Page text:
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CMR Prismalence Port Lighting Presentation ICHCA International Safety Panel Kotka
September 2008 ( 7MB .ppt presentation).

CMR Port Lighting Brochure
2008/9 ( 3MB .pdf document).

World Cargo News (WCN)
October 2007 On-line press release.

Prismalence ligting gains favour in UK ports
August 2007 Exciting press release ( 5KB .rtf word document).

Prismalence Port Lighting
Presentation at UK Ports & Terminal Group 30th Nov 2005.

 

The quest for the perfect port light source
Prismalence light system improves: efficiency, life span, safety and reduces energy costs

Those of us that have spent many a long (and often chilly) night at a port or on a terminal will be aware of the surreal contrast of the light and shadows cast by standard port lighting systems. The lighting looks bright, but it's still difficult to see clearly and there are large areas that the light just doesn't reach. If it's raining and one is tired and straining to see through a greasy windscreen, it's easy to miss what are, in daylight, highly visible objects.

It's not surprising therefore that despite all the health and safely training, there are still embarrassing accidents that afterwards prove difficult to explain. So what's happening here?
 
Sodium
Prismalence

Adapting the light to the human eye

During daylight conditions, the maximum sensitivity of the human eye is at 555 nm yellowish-green. During dark conditions, the eye adapts to night vision - a state in which we see fewer colours, but become more sensitive to light overall. The maximum sensitivity of the eye shifts to 507 nm bluish-green and the eye responds not only to brightness, but to the spectral distribution of incoming light. This means that a weak light source of a more yellowish tint may have a greater dazzling effect - reducing night time visibility - than that of a more powerful light source with a bluish tint. Given this information, it seems strange that yellow low pressure sodium lamps are so widely used.

Light sources should also be designed in accordance with human physiology. Logically, lighting for vehicle headlights, plant machinery cargo handling equipment and road or terminal lighting, etc. should have a spectral distribution peaking at bluish-green for maximum visibility and safety with the lowest amount of energy input.

This basic issue has, for a long time, been overlooked. That is, until now. In the quest for the ultimate, the perfect light source would be infinitely small with an infinitely variable brightness, a spectral distribution identical to the sun and the ability to convert 100% of its energy input into pure visible light, without heat loss. This dream may not be true just yet, but the new Prismalence range certainly brings us much closer.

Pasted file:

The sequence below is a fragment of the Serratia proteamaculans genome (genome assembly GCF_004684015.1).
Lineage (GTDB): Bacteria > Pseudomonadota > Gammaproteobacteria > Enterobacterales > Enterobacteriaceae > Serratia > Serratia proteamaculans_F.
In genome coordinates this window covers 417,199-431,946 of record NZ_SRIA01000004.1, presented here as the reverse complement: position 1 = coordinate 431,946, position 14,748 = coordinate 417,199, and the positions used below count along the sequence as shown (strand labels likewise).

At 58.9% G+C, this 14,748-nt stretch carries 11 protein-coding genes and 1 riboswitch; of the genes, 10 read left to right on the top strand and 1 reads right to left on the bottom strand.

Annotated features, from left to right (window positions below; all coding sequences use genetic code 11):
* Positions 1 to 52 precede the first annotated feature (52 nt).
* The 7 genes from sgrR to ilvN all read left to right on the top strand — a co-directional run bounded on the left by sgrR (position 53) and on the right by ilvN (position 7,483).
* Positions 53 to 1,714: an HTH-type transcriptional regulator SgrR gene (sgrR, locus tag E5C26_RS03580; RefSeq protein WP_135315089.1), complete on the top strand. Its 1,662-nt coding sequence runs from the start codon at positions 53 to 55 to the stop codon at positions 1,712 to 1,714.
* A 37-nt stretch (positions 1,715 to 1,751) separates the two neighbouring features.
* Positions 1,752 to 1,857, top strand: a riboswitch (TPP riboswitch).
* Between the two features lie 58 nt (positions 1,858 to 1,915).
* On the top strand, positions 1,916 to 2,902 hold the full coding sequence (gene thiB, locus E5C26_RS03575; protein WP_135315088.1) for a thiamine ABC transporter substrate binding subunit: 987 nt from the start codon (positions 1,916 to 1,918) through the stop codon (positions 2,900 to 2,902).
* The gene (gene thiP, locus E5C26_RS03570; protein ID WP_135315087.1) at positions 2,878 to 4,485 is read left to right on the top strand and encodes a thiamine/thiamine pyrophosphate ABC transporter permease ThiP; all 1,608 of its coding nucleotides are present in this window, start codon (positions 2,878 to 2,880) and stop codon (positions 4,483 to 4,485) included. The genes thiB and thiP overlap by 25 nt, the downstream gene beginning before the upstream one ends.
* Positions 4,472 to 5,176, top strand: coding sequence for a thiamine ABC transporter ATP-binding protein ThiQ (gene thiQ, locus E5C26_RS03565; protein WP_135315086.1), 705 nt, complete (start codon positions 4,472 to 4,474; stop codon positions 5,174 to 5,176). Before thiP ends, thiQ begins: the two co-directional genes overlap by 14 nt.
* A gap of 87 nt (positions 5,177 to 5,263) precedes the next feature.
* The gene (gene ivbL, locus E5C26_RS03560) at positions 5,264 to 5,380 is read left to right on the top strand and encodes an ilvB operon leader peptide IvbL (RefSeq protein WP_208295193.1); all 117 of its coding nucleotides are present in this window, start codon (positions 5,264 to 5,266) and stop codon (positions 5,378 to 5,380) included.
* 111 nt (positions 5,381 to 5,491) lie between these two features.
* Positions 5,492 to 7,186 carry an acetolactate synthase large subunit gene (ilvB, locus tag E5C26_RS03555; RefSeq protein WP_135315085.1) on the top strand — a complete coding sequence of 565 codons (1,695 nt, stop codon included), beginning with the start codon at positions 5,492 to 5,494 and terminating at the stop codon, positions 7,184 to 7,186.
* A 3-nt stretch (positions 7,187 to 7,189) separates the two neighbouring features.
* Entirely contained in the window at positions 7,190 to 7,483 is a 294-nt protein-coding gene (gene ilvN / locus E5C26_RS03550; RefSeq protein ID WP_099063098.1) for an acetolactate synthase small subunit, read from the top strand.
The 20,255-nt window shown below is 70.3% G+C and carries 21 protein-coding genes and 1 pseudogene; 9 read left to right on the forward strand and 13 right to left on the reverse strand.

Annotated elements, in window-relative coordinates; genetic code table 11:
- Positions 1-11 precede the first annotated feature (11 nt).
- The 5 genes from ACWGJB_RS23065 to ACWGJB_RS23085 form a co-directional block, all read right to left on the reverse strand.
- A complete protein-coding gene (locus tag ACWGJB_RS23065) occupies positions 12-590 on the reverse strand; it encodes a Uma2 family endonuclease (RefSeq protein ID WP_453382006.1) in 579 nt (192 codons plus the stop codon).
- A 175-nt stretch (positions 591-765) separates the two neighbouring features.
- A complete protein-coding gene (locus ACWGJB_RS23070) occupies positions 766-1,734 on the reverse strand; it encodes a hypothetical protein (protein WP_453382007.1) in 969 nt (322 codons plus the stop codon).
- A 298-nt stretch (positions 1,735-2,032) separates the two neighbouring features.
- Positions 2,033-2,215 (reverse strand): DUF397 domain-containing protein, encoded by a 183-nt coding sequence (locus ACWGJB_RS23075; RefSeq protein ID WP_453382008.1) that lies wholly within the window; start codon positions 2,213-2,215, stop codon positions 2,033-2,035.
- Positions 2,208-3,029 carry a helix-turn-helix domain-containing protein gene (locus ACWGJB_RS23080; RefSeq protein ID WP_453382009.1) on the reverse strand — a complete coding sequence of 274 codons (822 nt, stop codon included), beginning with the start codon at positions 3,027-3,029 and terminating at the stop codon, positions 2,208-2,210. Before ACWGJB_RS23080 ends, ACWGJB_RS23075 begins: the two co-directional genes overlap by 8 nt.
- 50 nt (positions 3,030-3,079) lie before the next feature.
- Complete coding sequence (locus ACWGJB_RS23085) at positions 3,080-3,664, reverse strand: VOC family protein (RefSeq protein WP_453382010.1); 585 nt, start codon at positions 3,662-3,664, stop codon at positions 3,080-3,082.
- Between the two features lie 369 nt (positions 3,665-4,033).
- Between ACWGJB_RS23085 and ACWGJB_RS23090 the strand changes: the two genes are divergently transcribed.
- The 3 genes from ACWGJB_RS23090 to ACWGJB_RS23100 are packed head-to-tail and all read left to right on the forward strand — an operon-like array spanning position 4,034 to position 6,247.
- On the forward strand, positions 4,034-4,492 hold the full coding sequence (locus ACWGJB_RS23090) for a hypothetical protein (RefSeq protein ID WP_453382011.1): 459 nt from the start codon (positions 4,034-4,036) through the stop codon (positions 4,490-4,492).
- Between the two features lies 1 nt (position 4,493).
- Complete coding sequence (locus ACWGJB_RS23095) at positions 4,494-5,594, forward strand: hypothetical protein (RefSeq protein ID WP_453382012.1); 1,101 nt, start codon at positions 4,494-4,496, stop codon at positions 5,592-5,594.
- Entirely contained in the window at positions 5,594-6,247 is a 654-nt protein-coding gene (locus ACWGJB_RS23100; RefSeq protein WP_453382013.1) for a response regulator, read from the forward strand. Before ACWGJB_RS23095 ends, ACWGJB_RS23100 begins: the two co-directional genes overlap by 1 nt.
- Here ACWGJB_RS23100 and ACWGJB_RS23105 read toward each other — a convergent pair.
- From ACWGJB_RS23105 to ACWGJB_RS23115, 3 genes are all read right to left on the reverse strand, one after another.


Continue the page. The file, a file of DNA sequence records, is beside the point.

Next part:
Prismalence - how does it work?

Developed in Sweden, the Prismalence light system is based on a revolutionary technology: a highly efficient broad-spectrum CDM light source and a unique optical system, in which the near parallel light beams from the reflector are evenly distributed across a precisely defined rectangular area by means of an asymmetrical lens.

The resulting visibility, colour reproduction, power efficiency and the long life span makes Prismalence Light Systems the highest quality choice on the market for the ports and maritime industry, where the combination of safety, reliability and energy cost savings can give port operators a huge benefit. The design also goes a long way to improve human night time vision and reduce eye strain.

Other benefits of Prismalence include: -

  • Energy savings of 50% to over 1000%
  • Better light quality through a wide daylight-like spectrum
  • Long life span of the light source, over 16,000 hours, and 30 years for the armature
  • Even spread of light over a precisely defined rectangular area

Prismalence provides a daylight white light that dramatically improves clarity, security and CCTV screen images, while requiring less than half the power. It produces significant energy costs savings, as well as a providing a light unit with a considerably extended life span.

Prismalence units have been approved by the Swedish Highways Authority and are in already in operation at the Port of Rotterdam, and in Amsterdam. The national authority for the Brenner Pass tunnels between Italy and Austria is also installing Prismalence lighting. As well as the Netherlands and other EU Countries, Prismalence products are also in use in Scandinavia, Eastern Europe, East and Central Africa and some Middle East Countries.

Exciting new trials

Glasshouse lightsAs well as one of the large RoRo car carrier operators of in the world, other trials being discussed include : anti terrorist lighting systems for gas carrier operators, customs entry and exit inspection points, high security sites, car and rail terminals, vessel docking spot lights and Ice Breaker search lights. Other industry sectors include: mining, warehousing, agriculture and greenhouses, local government and public buildings and the leisure industry and ski slopes.

Prismalence lighting and its PR is being marketed to the maritime industry by Cameron Maritime Resources.

For more information please contact:-
Steve Cameron
Principal,
Cameron Maritime Resources
Stamford House 2 Chiswick High Rd London W4 1TH
Tel +44 208 995 3555 Fax +44 208 995 1318
Email Steve@CMRsupport.com
or see www.cmrsuport.com, and http://www.cmrsupport.com/press.htm
 

 
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